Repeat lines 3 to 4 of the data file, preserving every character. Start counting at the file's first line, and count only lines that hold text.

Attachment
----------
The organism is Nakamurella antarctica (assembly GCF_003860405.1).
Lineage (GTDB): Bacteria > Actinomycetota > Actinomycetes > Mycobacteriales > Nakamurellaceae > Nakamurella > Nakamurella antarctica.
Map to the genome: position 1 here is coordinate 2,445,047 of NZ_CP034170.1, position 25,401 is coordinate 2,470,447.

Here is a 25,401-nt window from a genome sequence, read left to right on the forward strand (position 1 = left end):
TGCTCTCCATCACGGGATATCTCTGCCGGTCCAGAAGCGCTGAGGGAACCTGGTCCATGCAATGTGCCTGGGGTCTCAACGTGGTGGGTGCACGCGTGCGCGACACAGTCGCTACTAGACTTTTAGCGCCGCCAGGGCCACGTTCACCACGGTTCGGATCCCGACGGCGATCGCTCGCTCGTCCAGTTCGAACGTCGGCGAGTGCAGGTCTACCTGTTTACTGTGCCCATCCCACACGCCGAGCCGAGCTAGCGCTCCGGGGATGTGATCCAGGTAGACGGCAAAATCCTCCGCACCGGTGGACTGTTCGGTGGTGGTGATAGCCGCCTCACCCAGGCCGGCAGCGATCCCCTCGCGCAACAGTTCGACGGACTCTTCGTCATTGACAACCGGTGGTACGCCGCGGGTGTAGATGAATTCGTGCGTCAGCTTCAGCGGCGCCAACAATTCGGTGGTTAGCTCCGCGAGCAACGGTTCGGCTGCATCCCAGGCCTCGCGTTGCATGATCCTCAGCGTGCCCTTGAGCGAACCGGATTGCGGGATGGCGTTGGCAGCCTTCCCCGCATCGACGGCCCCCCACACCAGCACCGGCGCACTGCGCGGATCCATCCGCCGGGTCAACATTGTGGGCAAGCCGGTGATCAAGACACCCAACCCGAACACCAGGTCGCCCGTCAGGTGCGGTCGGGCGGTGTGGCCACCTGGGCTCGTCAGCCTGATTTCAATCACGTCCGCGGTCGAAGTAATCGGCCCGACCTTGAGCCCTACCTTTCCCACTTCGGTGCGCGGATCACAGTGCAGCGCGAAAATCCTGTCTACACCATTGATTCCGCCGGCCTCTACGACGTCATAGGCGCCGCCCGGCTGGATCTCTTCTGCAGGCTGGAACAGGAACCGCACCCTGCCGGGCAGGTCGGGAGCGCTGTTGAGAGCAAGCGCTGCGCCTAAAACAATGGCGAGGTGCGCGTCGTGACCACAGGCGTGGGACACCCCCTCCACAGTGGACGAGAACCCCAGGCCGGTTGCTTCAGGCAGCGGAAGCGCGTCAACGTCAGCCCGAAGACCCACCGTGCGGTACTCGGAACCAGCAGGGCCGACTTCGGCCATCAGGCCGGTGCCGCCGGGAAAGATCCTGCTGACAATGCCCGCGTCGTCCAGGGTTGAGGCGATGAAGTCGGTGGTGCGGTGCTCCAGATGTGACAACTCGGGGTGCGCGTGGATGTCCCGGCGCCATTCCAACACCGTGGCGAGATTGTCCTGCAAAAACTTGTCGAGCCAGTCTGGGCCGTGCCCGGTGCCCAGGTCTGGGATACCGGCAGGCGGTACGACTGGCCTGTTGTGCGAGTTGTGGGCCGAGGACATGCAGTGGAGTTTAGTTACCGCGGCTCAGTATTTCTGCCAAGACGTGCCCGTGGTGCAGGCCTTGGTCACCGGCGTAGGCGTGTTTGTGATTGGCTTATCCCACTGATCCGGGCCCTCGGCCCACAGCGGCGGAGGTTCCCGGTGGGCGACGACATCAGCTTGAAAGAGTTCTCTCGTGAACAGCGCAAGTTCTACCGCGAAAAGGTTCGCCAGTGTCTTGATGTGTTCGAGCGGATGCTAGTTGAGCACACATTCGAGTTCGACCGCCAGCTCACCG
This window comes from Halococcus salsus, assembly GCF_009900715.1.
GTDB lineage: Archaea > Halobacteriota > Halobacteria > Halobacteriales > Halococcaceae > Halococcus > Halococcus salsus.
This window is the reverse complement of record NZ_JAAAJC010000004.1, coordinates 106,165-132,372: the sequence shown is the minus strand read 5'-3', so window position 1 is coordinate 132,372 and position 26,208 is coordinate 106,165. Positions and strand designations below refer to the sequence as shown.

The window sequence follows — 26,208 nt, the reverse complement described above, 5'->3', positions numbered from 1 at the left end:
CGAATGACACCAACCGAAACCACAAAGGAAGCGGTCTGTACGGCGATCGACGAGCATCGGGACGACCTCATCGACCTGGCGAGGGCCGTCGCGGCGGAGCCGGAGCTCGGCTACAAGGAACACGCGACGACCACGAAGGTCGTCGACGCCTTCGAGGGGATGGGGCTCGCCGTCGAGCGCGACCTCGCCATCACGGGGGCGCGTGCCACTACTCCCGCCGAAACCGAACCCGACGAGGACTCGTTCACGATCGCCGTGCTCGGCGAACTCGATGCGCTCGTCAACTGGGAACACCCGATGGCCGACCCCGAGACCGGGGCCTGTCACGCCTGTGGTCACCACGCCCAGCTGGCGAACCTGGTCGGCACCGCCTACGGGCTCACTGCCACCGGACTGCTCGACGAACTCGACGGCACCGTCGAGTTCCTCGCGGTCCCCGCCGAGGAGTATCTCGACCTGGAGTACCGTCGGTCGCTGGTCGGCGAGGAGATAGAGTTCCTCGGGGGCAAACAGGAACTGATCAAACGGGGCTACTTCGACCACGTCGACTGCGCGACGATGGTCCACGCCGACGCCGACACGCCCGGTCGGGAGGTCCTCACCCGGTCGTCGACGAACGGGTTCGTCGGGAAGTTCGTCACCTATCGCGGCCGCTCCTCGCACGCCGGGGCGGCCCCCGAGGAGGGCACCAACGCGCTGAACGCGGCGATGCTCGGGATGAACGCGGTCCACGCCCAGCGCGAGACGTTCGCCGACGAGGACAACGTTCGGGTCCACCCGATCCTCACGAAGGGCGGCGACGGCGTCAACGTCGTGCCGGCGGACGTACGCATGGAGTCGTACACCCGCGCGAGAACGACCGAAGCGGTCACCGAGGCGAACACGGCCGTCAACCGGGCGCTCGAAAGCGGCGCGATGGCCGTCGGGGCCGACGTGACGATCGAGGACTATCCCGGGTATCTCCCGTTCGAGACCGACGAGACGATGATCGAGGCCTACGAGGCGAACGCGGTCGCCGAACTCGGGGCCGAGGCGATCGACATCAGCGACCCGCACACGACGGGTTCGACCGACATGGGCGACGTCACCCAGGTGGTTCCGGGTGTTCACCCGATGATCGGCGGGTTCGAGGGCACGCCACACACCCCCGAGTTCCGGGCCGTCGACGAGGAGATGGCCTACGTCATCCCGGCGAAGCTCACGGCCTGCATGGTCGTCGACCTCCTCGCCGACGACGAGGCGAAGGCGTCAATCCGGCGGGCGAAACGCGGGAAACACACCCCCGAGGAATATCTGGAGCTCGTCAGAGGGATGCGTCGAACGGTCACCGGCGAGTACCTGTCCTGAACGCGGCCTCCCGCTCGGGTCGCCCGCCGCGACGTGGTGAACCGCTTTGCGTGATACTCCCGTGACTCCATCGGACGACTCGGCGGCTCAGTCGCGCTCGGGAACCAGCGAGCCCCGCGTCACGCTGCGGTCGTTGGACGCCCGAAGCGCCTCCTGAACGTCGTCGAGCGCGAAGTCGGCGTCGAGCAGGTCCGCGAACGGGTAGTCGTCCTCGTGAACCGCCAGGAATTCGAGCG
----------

Map to the genome: position 1 here is coordinate 2,445,047 of NZ_CP034170.1, position 25,401 is coordinate 2,470,447.

Here is a 25,401-nt window from a genome sequence, read left to right on the forward strand (position 1 = left end):